Tools and Tips for Positive Parenting

In the main content of this topic and the additional resources you will see some background information about positive parenting. Here are some additional quick tips and tools that may be helpful to add to your kete to support your whānau with military life.

Whānau values

It is helpful for your children to know the values that guide your whānau. These may be shaped by your military lifestyle. Some questions that you could talk about as a whānau to reinforce your values are:

  • How important is it to connect with wider whānau?
  • When you are away from wider whānau or friends, who are the important people for your whānau wellbeing?
  • How do you each express your opinions
  • What happens when someone disagrees with someone else—how does this get resolved?
  • How will you respond to behavioural challenges or what might be thought of as ‘bad’ behaviour by some?
  • How do you celebrate together?
  • What value do you place on different kinds of education or skills?

This will help guide your children feel secure about what they can expect in their world at home.

Introducing our Parenting Videos: Raising Caring, Courageous Kids

Responding to behaviours 

Nigel Latta says, “Don’t sweat the small stuff”. When children are ‘acting out’ or presenting you with challenging behaviours there will be a cause or something driving these.

  • Before you respond to their behaviour take a moment to check
  • Are you calm and focused enough to respond safely?
  • Are you fatigued (easy to snap or let emotions take over if you are tired)?
  • Are the children overtired, hungry, sick or driven by other temporary factors you might want
  • to take into account?
  • Have you thought of a plan about how to respond? Is it a good plan, or is there another,
  • better plan?
  • Do you need any other support or information before you respond?
  • Can responding to the behaviour wait until you have a chance to defuse the incident?

It’s helpful to learn more about children’s brains and how what they think and feel results in behaviour.

As a micro guide for you these are useful tips:

  • Our brains are wired to respond to threats—while there are no sabre tooth tigers to be a threat nowadays many other things can be perceived as a threat by your child (e.g., they don’t understand what is asked of them, they feel unsafe because their routine has changed, they miss their special person – mum, dad, caregiver).
  • Threats will be responded to by either fighting (pushing back or resisting), fleeing (running away) or freezing (unable to do anything). (Threats are an easy tool to reach for as a parent, but be mindful they may trigger one of these responses when used by a parent as well. There are often more effective strategies.)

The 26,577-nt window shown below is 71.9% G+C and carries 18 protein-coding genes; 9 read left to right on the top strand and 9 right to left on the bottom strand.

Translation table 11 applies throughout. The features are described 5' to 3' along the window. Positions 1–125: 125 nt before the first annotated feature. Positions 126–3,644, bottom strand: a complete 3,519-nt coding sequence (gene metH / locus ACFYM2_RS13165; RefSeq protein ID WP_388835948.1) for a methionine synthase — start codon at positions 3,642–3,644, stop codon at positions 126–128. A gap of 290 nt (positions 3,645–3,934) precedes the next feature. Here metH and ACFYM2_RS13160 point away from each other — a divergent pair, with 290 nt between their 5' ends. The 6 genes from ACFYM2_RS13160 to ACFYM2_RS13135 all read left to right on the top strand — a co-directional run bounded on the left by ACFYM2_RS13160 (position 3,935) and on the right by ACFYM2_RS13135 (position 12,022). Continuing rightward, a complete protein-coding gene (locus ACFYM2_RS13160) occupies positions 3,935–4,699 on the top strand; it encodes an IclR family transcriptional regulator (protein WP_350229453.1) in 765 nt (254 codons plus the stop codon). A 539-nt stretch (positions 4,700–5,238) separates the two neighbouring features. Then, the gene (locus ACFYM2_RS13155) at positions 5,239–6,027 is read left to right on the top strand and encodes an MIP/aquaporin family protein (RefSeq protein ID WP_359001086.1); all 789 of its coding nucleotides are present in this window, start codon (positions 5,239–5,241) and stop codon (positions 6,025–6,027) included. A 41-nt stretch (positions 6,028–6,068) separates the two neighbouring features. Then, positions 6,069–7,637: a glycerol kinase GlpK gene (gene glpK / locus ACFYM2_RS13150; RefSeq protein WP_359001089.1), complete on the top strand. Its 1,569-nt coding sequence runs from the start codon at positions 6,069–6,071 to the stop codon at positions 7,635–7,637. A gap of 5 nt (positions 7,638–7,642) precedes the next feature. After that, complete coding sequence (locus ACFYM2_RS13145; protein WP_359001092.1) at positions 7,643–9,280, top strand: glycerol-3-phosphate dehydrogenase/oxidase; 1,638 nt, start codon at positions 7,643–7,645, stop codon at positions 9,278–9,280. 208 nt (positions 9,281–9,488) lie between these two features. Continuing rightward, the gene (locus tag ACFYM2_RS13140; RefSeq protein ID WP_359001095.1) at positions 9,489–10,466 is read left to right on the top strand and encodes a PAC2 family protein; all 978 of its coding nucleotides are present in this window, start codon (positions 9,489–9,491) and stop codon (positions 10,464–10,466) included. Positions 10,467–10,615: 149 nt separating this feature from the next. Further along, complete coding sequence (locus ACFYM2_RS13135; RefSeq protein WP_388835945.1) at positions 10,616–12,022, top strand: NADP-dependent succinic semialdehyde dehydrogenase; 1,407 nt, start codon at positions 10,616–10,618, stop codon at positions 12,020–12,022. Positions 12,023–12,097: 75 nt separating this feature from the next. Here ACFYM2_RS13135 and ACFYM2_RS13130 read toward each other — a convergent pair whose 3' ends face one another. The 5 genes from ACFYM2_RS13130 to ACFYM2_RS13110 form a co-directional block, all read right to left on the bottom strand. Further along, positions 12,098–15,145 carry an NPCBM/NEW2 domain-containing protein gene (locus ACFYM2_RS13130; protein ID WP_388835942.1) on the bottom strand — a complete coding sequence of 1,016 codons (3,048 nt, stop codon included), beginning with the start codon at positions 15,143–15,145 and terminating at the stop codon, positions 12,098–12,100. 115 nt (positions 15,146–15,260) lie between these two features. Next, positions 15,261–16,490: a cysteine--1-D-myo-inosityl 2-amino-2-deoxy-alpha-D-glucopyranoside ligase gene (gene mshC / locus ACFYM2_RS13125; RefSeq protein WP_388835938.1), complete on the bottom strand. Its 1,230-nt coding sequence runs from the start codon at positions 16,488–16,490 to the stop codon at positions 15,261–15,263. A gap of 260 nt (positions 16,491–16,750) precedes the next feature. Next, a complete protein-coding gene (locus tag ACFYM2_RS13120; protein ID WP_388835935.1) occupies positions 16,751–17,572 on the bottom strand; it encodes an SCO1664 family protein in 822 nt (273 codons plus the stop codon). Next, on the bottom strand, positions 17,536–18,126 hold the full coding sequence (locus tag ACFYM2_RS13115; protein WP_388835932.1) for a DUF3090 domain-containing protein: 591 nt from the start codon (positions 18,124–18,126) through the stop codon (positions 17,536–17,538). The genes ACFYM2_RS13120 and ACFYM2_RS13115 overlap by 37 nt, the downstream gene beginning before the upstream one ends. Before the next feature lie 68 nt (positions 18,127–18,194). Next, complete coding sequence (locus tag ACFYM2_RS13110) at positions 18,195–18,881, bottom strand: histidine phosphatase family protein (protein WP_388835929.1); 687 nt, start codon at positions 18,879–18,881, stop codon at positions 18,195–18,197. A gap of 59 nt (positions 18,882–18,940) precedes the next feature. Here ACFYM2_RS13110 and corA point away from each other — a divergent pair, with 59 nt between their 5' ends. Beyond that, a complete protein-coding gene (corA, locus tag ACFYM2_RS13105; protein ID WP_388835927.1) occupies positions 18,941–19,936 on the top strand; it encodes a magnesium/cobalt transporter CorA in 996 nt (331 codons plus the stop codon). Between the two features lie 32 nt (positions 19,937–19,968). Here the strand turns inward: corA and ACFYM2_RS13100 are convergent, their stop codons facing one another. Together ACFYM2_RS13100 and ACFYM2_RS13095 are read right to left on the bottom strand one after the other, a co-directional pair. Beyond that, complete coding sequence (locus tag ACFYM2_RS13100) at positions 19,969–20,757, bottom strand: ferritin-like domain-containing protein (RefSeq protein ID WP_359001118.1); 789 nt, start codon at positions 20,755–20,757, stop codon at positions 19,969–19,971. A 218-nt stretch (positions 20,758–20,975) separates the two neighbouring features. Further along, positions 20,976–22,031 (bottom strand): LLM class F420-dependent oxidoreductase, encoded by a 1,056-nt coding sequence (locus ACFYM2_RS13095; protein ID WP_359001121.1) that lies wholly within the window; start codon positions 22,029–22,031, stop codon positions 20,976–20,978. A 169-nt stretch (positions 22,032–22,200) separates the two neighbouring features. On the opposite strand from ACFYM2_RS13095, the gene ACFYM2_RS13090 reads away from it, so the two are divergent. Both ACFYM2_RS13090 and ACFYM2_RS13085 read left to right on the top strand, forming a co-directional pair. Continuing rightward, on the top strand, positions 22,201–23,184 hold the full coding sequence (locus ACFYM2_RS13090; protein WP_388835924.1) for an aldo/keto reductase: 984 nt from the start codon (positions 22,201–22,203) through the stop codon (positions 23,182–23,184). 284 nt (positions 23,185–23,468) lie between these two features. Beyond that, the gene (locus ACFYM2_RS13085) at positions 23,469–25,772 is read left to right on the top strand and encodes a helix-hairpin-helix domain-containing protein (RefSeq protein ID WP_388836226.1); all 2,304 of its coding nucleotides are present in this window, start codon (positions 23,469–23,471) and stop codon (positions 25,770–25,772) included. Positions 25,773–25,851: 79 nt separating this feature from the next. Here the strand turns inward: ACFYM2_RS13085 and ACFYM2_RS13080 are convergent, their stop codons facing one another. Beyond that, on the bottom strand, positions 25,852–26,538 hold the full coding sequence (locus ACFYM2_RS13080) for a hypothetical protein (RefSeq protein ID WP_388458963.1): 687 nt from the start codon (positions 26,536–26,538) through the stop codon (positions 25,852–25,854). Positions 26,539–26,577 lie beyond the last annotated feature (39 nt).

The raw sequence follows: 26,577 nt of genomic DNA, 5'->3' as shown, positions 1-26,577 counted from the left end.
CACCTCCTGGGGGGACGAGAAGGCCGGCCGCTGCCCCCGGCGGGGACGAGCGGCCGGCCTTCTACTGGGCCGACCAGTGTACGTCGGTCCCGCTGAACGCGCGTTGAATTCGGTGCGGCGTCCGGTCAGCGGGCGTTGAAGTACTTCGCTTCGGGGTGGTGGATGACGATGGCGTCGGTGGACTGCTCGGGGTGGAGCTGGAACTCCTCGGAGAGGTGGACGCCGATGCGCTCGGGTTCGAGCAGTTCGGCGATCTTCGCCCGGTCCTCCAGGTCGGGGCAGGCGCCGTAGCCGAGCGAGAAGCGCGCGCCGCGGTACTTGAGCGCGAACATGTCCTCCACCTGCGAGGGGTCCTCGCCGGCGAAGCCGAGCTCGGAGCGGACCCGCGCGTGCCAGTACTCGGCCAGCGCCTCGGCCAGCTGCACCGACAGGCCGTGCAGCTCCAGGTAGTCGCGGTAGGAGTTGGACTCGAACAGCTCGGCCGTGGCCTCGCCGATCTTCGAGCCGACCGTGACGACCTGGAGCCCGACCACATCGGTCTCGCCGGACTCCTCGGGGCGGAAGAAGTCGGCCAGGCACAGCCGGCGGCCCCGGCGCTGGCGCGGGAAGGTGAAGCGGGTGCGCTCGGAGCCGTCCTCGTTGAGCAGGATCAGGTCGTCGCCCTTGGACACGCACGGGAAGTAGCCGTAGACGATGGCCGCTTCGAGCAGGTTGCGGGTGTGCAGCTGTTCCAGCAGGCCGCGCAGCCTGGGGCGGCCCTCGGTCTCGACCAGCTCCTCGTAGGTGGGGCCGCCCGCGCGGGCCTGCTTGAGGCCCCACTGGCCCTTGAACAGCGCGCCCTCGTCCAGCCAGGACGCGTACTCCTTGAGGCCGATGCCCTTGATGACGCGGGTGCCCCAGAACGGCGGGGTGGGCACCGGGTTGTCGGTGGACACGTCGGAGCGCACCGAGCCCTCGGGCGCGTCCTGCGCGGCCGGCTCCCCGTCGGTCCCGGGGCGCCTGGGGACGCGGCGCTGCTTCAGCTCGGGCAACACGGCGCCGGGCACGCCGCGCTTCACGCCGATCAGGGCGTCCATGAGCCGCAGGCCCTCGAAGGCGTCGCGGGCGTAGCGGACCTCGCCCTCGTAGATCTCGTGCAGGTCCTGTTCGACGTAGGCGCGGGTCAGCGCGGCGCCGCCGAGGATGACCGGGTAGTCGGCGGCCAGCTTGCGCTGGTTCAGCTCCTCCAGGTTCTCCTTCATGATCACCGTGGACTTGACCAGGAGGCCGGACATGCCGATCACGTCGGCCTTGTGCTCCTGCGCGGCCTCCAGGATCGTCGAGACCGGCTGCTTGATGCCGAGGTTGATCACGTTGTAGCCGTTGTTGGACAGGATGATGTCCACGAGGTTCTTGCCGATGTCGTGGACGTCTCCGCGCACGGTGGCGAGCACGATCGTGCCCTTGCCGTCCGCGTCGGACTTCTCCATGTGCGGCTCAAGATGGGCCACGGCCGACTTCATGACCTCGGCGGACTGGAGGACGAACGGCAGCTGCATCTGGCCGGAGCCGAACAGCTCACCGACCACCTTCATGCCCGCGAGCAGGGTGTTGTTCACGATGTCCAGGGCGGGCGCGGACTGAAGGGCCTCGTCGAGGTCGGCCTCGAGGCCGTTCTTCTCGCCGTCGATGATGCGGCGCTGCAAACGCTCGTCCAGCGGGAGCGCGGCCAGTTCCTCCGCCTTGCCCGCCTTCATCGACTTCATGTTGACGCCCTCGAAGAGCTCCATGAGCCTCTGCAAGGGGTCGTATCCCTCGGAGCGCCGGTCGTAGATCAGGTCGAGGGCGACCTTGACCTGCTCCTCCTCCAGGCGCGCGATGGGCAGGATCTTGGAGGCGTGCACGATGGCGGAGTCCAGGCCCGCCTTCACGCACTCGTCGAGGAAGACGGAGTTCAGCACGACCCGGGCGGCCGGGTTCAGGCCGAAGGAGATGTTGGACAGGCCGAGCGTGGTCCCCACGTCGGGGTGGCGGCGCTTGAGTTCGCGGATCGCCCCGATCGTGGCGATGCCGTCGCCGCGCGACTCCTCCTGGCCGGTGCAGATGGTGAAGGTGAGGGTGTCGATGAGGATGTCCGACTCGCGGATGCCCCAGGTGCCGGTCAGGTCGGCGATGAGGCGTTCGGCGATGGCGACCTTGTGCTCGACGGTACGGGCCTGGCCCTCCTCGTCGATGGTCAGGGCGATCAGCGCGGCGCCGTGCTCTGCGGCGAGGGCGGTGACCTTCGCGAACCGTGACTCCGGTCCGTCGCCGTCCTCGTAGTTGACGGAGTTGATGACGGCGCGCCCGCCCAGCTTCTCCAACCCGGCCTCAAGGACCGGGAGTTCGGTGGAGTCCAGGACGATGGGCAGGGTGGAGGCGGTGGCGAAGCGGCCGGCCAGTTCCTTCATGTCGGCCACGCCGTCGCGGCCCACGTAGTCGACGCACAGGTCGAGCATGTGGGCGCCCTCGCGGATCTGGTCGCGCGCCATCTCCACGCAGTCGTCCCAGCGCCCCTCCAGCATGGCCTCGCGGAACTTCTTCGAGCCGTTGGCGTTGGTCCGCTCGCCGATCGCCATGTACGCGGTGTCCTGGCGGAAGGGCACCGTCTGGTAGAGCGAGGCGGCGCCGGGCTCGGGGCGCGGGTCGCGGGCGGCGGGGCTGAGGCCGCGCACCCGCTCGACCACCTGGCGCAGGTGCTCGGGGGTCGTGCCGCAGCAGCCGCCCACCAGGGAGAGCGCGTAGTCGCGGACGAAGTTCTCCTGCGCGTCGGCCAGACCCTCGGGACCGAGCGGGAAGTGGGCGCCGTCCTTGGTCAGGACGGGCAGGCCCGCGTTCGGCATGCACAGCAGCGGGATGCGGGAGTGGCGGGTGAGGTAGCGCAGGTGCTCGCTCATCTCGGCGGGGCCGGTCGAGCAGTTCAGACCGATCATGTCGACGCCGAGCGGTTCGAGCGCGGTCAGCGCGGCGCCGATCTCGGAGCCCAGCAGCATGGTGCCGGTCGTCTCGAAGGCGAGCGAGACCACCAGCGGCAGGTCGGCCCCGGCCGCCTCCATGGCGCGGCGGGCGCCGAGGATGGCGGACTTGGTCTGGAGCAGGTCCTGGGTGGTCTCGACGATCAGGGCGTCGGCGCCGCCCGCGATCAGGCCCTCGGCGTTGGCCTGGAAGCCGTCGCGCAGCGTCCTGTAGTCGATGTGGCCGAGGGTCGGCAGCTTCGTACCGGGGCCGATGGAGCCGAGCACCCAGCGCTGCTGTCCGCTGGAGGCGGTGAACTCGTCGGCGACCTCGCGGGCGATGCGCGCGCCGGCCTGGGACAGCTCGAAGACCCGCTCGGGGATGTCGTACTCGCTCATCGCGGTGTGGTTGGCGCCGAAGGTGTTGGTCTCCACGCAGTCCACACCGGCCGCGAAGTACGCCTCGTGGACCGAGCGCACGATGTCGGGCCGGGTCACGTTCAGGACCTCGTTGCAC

• The way your child responds will have some difference based on their age – little children don’t have the words or even often awareness to tell you how they are feeling
  • If your child is responding in one of these ways you will first need to provide comfort and reassurance before you can communicate with them
  • Understanding emotions and how these appear, how they drive behaviours and how they can be managed will also help with your response to child behaviours. There is information about helping your child to understand and manage their emotions here: link
  • It’s often a good idea to enlist the help of others extended whānau or others outside the whānau

A word about communications 

Children are wired to focus on watching what you do rather than listening to what you say. They will copy behaviours you show them. This is called modelling. They will also learn by watching for your emotions, what your facial expressions are in different situations, watching your behaviours, watching how you interact with their siblings or others, and how you show care and love. Children will then learn these are the ways that people behave.

As humans 80% of our communication is non-verbal. It is delivered in the way we use our words, and also without using words. This is a helpful tool to keep in mind when we are with our children.

Positive communication with them can be through so many different ways

  • Play
  • Song
  • Hugs
  • Hobbies and crafts or arts
  • Sports
  • Teaching
  • Making Kai
  • Having Fun
  • Holidays and celebrations

There are many resources and helpful community resources for you to find out more about positive parenting. Links to some key places are in the Additional Resources link.

Meanwhile, if you are concerned about your child being distressed, seek professional help and support from your GP, school or other education organisation, or other trusted health professionals.